Playing off the current American obsession with the Civil War and reconstruction eras, Noblemen: 1896 takes players back in time. Rather than enmeshing the player within the real events of the age, Noblemen: 1896 imagines an alternate reality. In this alternate reality, the player has an unprecedented control over the course of events, from mapping out the movements of your regiment (and their composition) through taking aim on the battle field.
In terms of comparison, the closest game that comes to mind is Total War. However, Noblemen: 1896 is lacking the fluidity and cohesiveness that made Total War work. The result is a game that feels frantic and disjointed. Noblemen: 1896 has too much of everything going on at once. Not only that, but none of it feels particularly stellar.
It isn’t a great strategy game with a clunky cover shooting element. It also isn’t a great cover shooter with an odd mix of Risk-like strategy. It’s middle of the road (at best) across all fields. This is going to be good enough to hook some players keen on the mix and who are looking for something like Total War, but it’s simultaneously overwhelming and underwhelming.
While there are a whole bunch of different gameplay elements, including the kind of upgrade/equipment collecting players have come to expect from free-to-play games in this genre, when discussing Noblemen: 1896 it’s probably best to focus on the two key gameplay elements: cover-shooting and map-based maneuvering.
In cover-shooting mode, the first thing that will really strike the player is the distinct lack of cover. While likely true to the battlefields of the age, it doesn’t exactly make for engaging gameplay. Running across what feels like miles of open field between sandbag barricades can leave you questioning whether you’re playing at war or got lost running a marathon.
After reaching the enemy, those who come from a cover shooter background will likely find the firing controls laggy and aim peculiar. A shot to the arm might take an opponent out. A clean headshot might leave him scrambling towards you when he should be dead. Things improve a bit in melee mode, but for the first few hours of gameplay the kills by the sword come too easily.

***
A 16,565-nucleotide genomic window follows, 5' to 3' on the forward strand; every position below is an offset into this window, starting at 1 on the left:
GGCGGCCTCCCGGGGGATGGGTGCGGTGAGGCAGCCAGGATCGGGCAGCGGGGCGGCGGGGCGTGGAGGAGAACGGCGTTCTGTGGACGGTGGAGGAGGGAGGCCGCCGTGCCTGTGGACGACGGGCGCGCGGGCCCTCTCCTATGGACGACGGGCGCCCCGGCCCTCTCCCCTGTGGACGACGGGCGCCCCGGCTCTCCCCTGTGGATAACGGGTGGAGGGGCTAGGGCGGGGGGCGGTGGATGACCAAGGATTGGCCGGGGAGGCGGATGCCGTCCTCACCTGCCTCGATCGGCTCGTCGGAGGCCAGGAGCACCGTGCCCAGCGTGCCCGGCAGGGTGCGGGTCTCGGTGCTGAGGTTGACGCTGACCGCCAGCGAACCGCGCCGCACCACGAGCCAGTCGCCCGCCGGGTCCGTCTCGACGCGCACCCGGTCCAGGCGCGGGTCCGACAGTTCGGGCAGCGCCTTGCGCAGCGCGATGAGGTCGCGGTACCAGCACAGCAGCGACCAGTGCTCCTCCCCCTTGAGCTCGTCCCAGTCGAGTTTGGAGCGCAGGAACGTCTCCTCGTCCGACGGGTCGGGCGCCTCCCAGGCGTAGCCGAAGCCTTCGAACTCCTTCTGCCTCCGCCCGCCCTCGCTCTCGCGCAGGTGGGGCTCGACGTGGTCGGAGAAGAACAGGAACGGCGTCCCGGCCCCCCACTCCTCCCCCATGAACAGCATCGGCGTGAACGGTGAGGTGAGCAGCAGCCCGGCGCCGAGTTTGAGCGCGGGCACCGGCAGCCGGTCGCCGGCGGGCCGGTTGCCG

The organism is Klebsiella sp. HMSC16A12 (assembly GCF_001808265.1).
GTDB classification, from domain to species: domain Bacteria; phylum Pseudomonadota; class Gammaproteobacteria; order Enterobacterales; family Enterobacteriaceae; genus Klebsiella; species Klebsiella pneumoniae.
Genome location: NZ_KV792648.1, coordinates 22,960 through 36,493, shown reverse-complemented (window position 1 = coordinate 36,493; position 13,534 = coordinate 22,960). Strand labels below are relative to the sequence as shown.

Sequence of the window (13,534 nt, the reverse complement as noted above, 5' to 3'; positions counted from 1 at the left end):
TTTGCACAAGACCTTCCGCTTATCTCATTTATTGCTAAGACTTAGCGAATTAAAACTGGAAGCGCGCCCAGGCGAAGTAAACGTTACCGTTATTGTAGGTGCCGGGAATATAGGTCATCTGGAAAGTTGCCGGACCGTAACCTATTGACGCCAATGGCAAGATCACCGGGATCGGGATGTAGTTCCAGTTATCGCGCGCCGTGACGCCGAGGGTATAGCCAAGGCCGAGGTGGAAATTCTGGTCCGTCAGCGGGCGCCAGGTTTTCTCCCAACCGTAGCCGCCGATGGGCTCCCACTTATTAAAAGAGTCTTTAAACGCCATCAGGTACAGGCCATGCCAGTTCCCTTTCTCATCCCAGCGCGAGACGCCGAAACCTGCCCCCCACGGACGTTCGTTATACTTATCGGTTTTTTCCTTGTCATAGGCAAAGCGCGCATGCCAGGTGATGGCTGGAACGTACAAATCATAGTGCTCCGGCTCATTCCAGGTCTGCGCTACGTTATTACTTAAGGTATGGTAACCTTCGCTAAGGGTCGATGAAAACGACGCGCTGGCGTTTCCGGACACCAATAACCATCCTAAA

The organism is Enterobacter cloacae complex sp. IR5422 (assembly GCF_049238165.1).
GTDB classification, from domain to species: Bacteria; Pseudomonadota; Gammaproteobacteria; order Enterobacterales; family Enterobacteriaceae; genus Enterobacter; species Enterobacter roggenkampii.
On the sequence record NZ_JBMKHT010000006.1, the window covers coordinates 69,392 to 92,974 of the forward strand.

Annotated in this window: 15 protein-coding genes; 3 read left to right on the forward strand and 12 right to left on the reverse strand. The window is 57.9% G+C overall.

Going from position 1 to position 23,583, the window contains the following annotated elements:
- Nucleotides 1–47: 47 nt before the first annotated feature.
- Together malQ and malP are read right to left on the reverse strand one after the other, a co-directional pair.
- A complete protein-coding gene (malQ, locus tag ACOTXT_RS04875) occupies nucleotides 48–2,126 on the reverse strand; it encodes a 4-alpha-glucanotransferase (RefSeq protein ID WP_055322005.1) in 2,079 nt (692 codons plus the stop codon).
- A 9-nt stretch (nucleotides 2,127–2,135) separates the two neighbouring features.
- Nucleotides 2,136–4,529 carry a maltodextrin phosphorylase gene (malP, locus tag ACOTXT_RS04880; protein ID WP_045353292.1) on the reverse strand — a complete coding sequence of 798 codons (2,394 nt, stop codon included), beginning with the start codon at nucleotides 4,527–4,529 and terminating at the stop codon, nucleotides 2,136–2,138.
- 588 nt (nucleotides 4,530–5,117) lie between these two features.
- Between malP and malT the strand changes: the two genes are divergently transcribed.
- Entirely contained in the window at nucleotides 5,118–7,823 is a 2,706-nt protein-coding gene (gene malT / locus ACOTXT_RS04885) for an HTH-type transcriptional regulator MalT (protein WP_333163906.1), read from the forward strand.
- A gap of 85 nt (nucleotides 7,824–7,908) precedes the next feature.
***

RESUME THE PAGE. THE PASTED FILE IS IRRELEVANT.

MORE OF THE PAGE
Perhaps most frustrating is that even if you’re an animal on the battlefield, taking care of all comers and protecting your men, you’re still generally powerless in the face of the fortified building itself. Taking on the building is something typically handled in the strategy-focused map-based maneuvering screens. As necessary as it is within the confines of the game for buildings to take on one another, it leaves the player with more control than engagement.
Where Noblemen: 1896’s strategy mode shines is in the plotting of your next move. Will you chance a straight-ahead onslaught or try taking the paths less traveled in hopes of a less intense challenge? The choice is yours. However, if you’re more a shooter than a strategist you’ll probably be wishing there was a little more handholding from the game itself here in the early going. On the other hand, if you’re a strategist more than a shooter, the simplicity of the board won’t be enough to light your fire.
Still, it’s not all bad news. Noblemen: 1896 benefits from great graphics that strike the right balance between historical and creepy. The visuals in Noblemen: 1896 would also serve as the perfect backdrop for a zombie civil war. When compared with other games in this space, the soundtrack is less aggressive and repetitive which means it isn’t painful to leave the sound on while playing.
Yet, even the strong wrapper can’t overcome the lack of focus with this title. As great as the whole package sounds on the tin – shooting, strategy, historic gameplay, alternate realities – it just doesn’t pay off.